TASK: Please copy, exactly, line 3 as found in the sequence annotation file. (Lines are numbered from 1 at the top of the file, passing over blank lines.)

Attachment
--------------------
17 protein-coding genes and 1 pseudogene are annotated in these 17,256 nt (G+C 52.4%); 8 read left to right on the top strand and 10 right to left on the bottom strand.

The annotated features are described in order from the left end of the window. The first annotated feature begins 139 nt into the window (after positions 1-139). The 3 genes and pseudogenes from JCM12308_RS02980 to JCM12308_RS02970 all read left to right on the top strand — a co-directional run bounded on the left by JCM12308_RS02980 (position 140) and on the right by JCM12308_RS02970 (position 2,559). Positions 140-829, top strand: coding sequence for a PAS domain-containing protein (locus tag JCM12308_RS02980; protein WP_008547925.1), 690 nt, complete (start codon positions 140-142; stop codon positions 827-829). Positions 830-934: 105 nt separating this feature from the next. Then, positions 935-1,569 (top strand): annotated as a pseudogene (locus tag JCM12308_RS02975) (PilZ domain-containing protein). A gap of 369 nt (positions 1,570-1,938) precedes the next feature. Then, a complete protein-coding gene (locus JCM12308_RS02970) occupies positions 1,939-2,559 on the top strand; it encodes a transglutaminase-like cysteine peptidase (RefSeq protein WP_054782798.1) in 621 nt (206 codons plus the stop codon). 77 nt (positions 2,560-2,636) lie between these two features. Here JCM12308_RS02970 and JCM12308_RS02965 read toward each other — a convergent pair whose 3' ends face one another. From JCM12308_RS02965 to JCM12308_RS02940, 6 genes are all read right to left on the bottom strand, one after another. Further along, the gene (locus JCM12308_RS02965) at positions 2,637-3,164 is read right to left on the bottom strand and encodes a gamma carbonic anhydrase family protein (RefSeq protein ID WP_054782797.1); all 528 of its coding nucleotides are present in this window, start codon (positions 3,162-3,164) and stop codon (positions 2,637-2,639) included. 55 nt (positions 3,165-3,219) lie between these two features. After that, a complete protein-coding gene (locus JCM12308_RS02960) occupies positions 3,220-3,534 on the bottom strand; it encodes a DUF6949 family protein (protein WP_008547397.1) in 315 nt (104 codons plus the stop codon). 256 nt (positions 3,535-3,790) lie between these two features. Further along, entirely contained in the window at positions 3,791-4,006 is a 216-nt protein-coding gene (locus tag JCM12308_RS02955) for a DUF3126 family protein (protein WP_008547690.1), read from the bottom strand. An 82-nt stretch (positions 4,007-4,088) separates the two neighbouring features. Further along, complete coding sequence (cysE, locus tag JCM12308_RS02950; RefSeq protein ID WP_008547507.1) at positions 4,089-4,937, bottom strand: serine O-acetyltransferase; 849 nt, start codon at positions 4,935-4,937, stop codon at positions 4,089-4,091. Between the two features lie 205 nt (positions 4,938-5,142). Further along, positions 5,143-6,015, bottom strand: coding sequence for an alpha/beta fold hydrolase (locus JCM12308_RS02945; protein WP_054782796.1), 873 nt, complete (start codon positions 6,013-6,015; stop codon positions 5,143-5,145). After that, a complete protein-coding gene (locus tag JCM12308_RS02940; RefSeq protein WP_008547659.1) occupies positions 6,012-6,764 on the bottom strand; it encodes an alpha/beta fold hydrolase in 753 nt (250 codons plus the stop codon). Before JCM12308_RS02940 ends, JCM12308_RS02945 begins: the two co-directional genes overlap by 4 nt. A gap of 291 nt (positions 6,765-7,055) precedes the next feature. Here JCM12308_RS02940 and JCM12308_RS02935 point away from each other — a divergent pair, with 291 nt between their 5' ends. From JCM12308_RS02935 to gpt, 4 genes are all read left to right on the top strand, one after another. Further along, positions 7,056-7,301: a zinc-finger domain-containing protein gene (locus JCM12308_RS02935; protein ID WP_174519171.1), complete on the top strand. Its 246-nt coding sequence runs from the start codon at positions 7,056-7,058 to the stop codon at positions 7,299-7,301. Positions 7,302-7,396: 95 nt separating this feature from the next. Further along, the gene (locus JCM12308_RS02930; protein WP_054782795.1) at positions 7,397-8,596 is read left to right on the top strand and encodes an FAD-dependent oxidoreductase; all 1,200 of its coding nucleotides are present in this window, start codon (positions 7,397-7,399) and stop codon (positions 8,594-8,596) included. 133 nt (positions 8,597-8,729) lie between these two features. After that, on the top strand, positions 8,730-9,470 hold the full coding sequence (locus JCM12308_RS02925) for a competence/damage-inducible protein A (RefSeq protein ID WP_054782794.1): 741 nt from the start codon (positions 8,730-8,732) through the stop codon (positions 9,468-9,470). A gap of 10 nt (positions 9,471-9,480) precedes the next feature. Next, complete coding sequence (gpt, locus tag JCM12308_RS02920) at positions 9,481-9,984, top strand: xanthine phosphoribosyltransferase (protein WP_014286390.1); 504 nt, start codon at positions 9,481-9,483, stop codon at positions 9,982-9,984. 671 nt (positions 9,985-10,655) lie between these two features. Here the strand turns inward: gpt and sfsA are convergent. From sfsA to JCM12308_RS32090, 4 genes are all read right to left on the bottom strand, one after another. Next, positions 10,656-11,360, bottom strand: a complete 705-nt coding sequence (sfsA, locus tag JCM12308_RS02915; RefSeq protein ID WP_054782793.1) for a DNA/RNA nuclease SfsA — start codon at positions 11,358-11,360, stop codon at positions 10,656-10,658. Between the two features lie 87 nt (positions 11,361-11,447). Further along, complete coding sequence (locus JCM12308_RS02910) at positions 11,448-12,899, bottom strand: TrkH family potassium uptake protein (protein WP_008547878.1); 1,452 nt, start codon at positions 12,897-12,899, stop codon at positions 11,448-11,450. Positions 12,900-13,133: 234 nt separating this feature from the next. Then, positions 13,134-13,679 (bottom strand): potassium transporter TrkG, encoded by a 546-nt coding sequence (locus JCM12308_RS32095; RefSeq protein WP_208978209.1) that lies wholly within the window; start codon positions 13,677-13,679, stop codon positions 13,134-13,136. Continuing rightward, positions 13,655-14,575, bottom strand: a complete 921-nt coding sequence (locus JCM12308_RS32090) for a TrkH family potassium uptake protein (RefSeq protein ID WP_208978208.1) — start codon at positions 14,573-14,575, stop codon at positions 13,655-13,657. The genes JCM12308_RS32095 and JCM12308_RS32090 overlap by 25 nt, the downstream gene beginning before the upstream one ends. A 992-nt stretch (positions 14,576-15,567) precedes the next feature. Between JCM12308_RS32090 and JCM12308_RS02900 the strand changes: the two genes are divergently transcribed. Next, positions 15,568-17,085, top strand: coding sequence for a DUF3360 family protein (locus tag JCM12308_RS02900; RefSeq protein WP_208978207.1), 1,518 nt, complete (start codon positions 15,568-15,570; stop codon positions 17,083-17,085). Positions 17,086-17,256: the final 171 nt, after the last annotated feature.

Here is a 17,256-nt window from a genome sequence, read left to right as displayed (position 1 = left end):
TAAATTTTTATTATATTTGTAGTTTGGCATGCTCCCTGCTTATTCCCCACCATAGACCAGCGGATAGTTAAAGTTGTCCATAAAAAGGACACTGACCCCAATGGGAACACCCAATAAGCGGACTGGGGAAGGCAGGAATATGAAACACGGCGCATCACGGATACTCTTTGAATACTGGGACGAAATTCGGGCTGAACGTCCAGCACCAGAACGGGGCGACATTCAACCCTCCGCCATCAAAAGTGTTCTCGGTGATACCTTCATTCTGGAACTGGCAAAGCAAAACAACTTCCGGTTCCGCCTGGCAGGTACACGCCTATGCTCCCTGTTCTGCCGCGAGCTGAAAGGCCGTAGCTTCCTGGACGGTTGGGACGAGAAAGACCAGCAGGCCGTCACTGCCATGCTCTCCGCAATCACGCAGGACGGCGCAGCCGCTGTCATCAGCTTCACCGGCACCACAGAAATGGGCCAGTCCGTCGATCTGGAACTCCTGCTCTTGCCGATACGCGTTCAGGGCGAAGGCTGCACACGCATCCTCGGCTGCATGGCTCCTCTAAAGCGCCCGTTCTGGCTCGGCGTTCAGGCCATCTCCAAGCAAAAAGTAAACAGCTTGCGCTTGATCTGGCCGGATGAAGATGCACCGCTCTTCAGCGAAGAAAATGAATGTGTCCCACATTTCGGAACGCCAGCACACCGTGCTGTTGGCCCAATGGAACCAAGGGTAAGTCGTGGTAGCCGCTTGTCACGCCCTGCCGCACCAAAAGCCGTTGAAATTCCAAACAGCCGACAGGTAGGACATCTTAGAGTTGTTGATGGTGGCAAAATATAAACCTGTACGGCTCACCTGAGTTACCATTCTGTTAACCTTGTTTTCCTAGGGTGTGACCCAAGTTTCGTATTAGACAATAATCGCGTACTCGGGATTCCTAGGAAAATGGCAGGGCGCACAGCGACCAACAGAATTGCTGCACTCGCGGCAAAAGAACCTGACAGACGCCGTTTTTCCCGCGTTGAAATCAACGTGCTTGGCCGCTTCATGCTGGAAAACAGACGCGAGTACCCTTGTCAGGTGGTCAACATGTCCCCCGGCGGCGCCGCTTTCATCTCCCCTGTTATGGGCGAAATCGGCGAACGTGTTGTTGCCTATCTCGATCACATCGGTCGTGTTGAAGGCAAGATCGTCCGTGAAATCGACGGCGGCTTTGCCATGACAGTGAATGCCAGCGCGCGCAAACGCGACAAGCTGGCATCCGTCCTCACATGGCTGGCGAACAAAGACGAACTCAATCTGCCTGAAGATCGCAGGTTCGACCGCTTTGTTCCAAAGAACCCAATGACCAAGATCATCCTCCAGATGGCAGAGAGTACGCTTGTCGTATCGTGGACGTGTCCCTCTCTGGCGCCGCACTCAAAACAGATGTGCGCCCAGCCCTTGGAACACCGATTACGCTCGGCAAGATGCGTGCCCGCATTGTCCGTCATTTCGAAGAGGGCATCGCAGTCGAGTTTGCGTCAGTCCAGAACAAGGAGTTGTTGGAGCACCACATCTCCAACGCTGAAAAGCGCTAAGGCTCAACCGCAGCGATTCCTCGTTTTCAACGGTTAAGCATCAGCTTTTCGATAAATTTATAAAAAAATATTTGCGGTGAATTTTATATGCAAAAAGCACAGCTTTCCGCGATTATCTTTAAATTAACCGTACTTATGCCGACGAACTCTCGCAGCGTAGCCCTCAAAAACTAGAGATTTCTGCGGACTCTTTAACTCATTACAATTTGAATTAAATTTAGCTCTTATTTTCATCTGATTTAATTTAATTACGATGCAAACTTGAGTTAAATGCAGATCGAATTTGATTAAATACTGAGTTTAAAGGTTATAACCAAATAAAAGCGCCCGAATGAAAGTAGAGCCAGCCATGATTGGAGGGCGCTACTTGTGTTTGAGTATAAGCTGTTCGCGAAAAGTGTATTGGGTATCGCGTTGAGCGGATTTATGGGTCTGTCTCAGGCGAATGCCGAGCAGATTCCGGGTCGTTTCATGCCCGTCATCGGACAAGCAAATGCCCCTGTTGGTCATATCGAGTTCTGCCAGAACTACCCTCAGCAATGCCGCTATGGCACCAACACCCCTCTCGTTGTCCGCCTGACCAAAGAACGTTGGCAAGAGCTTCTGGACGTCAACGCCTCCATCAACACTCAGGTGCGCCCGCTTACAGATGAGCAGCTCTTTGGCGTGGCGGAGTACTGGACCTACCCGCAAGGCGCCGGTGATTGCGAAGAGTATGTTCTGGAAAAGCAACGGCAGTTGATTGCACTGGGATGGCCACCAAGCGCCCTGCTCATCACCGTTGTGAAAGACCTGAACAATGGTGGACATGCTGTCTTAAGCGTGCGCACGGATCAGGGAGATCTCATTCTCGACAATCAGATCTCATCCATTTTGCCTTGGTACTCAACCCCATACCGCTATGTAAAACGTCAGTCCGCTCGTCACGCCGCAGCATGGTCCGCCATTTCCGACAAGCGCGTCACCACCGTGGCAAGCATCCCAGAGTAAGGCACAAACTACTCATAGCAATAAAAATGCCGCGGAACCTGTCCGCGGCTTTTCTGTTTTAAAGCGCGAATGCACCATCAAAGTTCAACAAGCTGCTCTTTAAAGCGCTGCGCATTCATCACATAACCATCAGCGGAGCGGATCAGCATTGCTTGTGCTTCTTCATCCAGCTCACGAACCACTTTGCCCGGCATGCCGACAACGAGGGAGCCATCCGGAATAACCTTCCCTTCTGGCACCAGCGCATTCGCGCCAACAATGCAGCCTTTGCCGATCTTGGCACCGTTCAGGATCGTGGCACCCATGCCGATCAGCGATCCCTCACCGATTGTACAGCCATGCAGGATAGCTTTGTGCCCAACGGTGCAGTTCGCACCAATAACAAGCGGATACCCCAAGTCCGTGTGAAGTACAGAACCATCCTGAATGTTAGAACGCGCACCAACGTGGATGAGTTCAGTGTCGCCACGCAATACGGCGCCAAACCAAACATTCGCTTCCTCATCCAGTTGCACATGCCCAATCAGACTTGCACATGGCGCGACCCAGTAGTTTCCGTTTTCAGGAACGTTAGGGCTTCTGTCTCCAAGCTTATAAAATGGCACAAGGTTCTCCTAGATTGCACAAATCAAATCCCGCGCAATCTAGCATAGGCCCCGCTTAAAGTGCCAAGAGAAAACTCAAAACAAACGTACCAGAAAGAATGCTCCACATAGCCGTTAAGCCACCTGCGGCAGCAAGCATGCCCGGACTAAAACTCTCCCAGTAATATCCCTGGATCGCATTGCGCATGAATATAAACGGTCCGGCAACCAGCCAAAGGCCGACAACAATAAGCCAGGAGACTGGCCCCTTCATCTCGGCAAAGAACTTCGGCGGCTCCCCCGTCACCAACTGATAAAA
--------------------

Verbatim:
Here is a 17,256-nt window from a genome sequence, read left to right as displayed (position 1 = left end):